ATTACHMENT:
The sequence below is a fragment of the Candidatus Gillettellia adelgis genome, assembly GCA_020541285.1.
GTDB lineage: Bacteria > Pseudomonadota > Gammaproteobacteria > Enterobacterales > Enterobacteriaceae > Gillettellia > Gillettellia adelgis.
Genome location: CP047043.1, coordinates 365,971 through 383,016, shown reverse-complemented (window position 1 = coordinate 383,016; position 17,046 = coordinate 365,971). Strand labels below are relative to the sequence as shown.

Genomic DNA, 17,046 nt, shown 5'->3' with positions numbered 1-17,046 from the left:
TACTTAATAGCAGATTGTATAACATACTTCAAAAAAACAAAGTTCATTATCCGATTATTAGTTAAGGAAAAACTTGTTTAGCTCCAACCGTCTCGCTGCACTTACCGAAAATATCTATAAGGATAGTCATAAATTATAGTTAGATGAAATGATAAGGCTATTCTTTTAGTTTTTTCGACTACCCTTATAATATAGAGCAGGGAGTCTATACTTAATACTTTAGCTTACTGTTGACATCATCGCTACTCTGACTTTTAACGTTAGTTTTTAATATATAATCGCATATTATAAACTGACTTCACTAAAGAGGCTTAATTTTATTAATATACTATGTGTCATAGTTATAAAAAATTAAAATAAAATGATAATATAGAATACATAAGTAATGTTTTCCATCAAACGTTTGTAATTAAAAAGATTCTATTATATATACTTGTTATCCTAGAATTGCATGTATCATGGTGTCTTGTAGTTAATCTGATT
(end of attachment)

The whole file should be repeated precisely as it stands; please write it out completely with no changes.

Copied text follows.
The sequence below is a fragment of the Candidatus Gillettellia adelgis genome, assembly GCA_020541285.1.
GTDB lineage: Bacteria > Pseudomonadota > Gammaproteobacteria > Enterobacterales > Enterobacteriaceae > Gillettellia > Gillettellia adelgis.
Genome location: CP047043.1, coordinates 365,971 through 383,016, shown reverse-complemented (window position 1 = coordinate 383,016; position 17,046 = coordinate 365,971). Strand labels below are relative to the sequence as shown.

Genomic DNA, 17,046 nt, shown 5'->3' with positions numbered 1-17,046 from the left:
TACTTAATAGCAGATTGTATAACATACTTCAAAAAAACAAAGTTCATTATCCGATTATTAGTTAAGGAAAAACTTGTTTAGCTCCAACCGTCTCGCTGCACTTACCGAAAATATCTATAAGGATAGTCATAAATTATAGTTAGATGAAATGATAAGGCTATTCTTTTAGTTTTTTCGACTACCCTTATAATATAGAGCAGGGAGTCTATACTTAATACTTTAGCTTACTGTTGACATCATCGCTACTCTGACTTTTAACGTTAGTTTTTAATATATAATCGCATATTATAAACTGACTTCACTAAAGAGGCTTAATTTTATTAATATACTATGTGTCATAGTTATAAAAAATTAAAATAAAATGATAATATAGAATACATAAGTAATGTTTTCCATCAAACGTTTGTAATTAAAAAGATTCTATTATATATACTTGTTATCCTAGAATTGCATGTATCATGGTGTCTTGTAGTTAATCTGATT